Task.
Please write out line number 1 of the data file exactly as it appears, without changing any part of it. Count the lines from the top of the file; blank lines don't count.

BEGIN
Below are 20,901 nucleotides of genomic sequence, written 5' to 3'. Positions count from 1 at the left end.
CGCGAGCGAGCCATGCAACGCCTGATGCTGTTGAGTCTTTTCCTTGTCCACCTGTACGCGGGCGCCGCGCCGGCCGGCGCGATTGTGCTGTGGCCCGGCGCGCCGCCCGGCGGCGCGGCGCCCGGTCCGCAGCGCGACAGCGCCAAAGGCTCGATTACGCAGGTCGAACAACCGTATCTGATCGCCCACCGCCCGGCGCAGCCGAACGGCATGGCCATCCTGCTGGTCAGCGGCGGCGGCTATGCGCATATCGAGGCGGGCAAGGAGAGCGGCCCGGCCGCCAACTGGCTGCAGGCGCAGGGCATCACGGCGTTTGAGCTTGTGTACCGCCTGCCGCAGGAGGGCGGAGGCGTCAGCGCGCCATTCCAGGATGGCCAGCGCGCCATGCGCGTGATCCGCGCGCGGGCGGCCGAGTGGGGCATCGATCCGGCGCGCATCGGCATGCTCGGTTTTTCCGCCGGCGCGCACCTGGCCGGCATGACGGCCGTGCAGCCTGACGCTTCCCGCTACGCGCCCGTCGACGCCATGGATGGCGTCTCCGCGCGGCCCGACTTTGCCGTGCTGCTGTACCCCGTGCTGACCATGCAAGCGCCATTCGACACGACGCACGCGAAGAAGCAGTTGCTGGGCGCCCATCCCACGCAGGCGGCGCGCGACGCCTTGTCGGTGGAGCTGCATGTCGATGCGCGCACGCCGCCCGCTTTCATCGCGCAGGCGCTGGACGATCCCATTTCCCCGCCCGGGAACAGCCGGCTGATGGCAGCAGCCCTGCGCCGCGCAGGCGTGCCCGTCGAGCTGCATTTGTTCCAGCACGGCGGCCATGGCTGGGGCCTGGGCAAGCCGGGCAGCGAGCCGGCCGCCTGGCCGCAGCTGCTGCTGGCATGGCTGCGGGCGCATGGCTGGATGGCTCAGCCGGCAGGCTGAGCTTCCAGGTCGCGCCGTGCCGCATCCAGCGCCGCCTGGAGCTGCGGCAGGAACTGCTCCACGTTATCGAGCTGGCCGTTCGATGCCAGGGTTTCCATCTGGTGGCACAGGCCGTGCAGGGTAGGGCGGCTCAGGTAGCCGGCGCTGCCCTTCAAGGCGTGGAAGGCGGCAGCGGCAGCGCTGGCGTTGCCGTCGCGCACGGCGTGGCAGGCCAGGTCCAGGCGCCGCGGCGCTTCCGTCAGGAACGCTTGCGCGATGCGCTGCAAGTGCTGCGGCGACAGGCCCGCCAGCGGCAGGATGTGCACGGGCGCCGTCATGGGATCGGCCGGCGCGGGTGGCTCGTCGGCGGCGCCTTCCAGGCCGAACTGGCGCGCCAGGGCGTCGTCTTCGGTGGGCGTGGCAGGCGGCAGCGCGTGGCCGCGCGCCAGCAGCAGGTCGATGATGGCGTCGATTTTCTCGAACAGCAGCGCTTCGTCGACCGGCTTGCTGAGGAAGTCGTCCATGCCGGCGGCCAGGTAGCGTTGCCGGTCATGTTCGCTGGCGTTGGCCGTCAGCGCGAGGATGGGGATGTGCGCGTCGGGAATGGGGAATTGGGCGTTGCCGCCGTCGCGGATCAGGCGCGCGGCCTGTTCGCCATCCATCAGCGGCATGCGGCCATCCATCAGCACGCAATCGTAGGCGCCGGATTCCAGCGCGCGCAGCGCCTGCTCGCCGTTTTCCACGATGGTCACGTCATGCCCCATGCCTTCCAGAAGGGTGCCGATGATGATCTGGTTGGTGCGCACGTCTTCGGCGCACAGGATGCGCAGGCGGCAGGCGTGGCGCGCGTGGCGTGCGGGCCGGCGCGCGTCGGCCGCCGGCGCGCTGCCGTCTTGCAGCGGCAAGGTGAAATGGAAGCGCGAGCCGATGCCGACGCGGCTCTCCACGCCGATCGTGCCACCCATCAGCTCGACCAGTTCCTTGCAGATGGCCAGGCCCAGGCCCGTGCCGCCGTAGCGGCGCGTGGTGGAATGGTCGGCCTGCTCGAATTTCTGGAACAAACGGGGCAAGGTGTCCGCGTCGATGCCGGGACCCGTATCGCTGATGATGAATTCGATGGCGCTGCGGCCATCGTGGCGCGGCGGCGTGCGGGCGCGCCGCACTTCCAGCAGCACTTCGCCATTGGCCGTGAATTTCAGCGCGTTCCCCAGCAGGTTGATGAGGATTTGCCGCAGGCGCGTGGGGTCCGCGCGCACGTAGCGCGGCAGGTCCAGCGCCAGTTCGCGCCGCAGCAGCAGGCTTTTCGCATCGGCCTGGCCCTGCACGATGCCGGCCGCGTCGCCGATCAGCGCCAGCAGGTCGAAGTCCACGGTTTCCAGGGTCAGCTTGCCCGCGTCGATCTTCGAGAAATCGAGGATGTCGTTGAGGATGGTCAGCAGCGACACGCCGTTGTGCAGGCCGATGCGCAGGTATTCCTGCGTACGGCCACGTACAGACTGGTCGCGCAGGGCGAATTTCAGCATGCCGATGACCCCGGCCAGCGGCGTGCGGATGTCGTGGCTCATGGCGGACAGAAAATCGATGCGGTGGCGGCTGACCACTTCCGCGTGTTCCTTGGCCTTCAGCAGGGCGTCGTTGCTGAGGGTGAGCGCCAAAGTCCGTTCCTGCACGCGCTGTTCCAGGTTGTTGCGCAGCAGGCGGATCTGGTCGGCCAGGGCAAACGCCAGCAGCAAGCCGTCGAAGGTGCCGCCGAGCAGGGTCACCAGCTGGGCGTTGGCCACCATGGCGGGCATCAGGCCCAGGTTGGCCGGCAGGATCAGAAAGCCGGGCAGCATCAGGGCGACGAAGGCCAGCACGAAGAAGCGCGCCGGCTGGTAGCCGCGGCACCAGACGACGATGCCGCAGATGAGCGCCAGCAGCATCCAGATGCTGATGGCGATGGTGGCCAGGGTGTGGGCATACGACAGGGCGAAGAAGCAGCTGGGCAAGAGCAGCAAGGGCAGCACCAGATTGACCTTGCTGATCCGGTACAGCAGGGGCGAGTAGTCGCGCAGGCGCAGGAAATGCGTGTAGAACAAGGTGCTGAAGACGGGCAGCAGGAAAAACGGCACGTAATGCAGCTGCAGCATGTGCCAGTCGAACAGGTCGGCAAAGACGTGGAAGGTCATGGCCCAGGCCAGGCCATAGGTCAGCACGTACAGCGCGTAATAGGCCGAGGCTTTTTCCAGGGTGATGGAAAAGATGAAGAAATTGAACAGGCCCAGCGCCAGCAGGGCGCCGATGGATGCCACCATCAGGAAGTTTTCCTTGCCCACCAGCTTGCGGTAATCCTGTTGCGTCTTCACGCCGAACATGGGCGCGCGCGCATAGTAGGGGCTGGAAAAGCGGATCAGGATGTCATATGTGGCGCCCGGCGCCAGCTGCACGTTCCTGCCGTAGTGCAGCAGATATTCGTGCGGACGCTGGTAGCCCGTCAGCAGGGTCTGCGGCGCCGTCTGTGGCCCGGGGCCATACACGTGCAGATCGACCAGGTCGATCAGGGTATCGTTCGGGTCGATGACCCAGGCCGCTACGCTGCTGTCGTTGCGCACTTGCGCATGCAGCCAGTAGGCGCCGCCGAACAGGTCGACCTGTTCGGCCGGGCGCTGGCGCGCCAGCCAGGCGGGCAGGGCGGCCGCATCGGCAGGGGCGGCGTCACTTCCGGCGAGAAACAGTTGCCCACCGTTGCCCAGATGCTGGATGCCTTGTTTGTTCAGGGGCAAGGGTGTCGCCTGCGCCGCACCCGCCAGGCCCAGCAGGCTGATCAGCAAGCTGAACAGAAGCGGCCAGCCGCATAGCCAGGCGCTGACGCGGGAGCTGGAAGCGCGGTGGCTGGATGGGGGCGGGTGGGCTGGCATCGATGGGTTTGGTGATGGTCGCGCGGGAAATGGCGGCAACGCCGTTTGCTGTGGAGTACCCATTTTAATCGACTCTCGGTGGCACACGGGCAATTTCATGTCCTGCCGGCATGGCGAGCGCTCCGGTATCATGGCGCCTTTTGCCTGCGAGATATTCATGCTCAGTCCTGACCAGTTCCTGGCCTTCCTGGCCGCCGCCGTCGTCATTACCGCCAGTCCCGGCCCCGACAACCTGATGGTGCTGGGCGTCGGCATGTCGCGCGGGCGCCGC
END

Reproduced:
Below are 20,901 nucleotides of genomic sequence, written 5' to 3'. Positions count from 1 at the left end.